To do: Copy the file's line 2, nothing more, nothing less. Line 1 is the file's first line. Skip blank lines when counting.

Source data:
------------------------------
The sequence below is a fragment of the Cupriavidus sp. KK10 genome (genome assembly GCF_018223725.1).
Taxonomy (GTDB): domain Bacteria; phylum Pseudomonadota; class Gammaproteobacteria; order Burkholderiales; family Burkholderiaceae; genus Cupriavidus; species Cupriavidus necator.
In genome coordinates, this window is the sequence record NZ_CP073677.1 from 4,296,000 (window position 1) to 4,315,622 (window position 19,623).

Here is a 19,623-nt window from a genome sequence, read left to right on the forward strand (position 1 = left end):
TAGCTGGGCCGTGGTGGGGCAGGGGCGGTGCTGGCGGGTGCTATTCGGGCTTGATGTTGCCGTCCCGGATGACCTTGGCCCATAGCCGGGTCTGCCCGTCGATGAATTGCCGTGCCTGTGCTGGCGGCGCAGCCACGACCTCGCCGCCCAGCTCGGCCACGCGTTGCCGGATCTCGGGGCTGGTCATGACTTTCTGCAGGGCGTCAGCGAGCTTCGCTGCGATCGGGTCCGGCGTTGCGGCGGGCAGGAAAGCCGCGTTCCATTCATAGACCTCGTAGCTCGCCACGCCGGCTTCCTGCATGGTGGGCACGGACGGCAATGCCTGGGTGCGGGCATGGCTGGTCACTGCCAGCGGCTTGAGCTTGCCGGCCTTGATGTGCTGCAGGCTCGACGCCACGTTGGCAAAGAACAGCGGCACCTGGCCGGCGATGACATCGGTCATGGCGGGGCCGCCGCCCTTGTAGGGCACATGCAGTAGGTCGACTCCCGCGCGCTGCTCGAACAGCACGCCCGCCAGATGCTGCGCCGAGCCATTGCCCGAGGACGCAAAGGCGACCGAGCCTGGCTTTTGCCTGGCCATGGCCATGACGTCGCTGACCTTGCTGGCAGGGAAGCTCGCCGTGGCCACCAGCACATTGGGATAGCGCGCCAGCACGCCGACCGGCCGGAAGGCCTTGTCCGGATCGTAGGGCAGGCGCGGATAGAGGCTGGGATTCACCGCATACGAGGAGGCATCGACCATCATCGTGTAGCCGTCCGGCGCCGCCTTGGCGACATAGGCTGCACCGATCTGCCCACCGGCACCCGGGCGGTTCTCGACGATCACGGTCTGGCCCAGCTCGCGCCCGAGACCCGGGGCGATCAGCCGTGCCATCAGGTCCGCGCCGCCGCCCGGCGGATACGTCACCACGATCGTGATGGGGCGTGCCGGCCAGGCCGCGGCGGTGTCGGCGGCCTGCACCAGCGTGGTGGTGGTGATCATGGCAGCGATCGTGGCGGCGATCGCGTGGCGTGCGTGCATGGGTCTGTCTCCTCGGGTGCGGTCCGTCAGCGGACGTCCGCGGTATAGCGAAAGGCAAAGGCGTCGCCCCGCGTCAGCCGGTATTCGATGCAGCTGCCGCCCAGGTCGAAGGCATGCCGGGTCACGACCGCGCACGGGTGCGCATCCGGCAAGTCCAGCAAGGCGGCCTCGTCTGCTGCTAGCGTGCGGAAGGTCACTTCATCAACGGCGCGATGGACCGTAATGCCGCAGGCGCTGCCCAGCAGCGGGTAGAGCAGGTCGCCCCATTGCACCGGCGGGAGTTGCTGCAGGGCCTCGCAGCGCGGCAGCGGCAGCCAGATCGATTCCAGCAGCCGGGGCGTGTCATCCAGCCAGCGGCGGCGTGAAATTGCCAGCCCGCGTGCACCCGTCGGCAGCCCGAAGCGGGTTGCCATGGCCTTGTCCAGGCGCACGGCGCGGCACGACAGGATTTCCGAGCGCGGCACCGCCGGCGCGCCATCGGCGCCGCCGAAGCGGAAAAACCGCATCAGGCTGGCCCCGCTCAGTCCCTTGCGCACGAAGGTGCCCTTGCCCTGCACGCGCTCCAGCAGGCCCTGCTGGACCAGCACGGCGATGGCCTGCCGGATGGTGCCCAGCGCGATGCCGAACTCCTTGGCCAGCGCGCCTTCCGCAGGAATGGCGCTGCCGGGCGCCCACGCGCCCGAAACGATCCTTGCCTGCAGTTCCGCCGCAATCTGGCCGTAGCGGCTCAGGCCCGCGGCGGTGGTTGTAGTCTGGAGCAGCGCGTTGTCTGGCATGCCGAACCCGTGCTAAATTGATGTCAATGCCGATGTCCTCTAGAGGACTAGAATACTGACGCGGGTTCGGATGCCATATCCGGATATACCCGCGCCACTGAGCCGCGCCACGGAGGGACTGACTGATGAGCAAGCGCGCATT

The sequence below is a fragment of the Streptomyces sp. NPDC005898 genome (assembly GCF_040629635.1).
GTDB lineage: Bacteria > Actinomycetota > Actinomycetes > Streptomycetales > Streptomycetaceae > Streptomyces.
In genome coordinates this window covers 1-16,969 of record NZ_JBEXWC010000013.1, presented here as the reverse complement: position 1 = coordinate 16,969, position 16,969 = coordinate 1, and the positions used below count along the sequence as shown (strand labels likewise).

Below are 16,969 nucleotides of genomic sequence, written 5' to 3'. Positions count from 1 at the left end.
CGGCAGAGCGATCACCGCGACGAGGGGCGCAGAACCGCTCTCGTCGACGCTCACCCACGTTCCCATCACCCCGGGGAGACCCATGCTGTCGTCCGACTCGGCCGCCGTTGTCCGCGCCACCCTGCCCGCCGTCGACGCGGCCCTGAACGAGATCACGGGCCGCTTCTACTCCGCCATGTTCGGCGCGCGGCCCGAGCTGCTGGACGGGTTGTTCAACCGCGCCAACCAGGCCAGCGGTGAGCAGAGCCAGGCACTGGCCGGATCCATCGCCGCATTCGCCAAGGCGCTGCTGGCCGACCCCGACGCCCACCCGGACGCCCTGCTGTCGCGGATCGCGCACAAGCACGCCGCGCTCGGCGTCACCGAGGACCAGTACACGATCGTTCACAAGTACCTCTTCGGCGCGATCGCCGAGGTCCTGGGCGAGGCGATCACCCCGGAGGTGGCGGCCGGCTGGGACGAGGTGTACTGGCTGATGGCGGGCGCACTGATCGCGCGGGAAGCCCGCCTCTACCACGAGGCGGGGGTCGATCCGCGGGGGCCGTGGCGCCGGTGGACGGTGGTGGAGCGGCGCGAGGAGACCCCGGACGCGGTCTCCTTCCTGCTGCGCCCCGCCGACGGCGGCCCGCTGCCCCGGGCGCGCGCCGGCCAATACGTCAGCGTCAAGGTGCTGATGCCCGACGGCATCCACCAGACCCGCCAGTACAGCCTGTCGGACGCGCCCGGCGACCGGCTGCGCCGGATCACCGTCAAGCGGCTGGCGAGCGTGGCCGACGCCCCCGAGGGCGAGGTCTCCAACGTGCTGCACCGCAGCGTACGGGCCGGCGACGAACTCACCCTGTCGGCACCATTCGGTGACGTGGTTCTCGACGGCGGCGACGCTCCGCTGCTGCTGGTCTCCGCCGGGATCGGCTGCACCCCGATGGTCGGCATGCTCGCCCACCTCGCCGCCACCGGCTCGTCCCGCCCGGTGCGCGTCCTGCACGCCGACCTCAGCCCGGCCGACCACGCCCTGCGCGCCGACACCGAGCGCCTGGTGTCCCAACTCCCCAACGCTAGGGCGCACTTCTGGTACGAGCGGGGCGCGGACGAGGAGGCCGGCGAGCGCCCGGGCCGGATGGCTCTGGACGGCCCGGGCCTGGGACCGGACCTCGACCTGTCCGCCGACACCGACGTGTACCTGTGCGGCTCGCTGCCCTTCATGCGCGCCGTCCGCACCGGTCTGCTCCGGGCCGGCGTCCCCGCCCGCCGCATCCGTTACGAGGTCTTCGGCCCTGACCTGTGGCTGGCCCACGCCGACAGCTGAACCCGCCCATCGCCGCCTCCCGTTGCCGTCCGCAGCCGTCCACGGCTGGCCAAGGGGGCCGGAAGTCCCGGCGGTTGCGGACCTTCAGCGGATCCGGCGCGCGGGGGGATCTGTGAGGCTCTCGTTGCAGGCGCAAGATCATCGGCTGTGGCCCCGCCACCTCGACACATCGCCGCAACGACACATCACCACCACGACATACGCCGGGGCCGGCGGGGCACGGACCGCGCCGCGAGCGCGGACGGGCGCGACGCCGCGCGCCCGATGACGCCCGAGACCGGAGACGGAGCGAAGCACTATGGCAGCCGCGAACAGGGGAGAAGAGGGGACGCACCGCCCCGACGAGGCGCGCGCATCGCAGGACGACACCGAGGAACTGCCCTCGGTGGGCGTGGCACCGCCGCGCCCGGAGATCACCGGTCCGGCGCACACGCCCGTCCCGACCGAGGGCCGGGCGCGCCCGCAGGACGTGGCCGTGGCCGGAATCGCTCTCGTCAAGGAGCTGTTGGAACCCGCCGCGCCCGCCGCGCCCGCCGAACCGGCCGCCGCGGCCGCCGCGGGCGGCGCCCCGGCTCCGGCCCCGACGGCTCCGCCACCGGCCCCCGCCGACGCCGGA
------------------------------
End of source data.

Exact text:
Taxonomy (GTDB): domain Bacteria; phylum Pseudomonadota; class Gammaproteobacteria; order Burkholderiales; family Burkholderiaceae; genus Cupriavidus; species Cupriavidus necator.